Just wanted to mention that some weeds are non-native and invasive. If left to germinate in your lawn they may seed and spread elsewhere. Some invasives to watch out for are canada thistle, chinese silver grass, [glow=red,2,300]crownvetch[/glow], garlic mustard, hairy jointgrass, japanese stilt grass, lesser celandine, mile-a-minute vine. Because invasives take over the same habitats as our native species, it is often not a great idea to "go natural" with the lawn by letting weeds take over. Consider building a meadow instead of a weed field. Meadows only need to be mowed once or twice a year, create habitats for butterflies and other critters, and look pretty. Just make sure to plant native species and keep your eyes out for the invasives. Good luck.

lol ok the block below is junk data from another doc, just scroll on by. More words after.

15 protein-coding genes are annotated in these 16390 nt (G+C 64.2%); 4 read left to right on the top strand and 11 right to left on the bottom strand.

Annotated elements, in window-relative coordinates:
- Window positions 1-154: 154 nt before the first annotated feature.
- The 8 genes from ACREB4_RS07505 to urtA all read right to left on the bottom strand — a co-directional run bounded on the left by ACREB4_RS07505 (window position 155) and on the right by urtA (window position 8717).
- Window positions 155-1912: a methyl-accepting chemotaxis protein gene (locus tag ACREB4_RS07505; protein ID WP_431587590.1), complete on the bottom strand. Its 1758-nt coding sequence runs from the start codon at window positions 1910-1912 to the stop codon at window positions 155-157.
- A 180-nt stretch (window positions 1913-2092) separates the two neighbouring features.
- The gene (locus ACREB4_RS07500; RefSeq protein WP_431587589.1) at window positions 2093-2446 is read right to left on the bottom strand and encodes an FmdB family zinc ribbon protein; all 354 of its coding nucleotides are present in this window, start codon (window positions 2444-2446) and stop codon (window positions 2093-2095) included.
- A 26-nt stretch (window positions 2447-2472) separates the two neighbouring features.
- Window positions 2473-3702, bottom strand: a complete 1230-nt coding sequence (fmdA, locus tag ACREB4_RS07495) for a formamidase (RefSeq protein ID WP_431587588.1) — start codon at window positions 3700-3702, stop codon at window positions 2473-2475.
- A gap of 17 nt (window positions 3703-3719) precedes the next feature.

Some invasives to watch out for are canada thistle, chinese silver grass, crownvetch, garlic mustard, hairy jointgrass, japanese stilt grass, lesser celandine, mile-a-minute vine.
I don't think that parts of the organic material get gasified when the land is ploughed, rather that there is a continuous release of gasses in the decomposition of organic matte
I don’t disapprove of ploughing, just of leaving the land fallow with no plants on it
For instance a documentary said that if organic matter rots slowly as it does in swamps, then less carbon gets returned to the atmosphere, though I wonder if maybe more methane, another more powerful greenhouse gas, does not get released from stuff rotting in a swamp.
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